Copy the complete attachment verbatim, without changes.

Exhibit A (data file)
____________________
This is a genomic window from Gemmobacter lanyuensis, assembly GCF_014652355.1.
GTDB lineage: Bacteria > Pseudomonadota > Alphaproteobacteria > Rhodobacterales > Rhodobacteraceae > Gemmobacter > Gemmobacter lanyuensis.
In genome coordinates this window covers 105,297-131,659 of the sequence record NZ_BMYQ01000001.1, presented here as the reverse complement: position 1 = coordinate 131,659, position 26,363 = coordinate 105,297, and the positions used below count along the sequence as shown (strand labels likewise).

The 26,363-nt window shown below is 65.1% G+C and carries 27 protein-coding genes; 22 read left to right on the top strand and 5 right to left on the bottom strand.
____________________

This is a genomic window from Gemmobacter lanyuensis, assembly GCF_014652355.1.
GTDB lineage: Bacteria > Pseudomonadota > Alphaproteobacteria > Rhodobacterales > Rhodobacteraceae > Gemmobacter > Gemmobacter lanyuensis.
In genome coordinates this window covers 105,297-131,659 of the sequence record NZ_BMYQ01000001.1, presented here as the reverse complement: position 1 = coordinate 131,659, position 26,363 = coordinate 105,297, and the positions used below count along the sequence as shown (strand labels likewise).

The 26,363-nt window shown below is 65.1% G+C and carries 27 protein-coding genes; 22 read left to right on the top strand and 5 right to left on the bottom strand.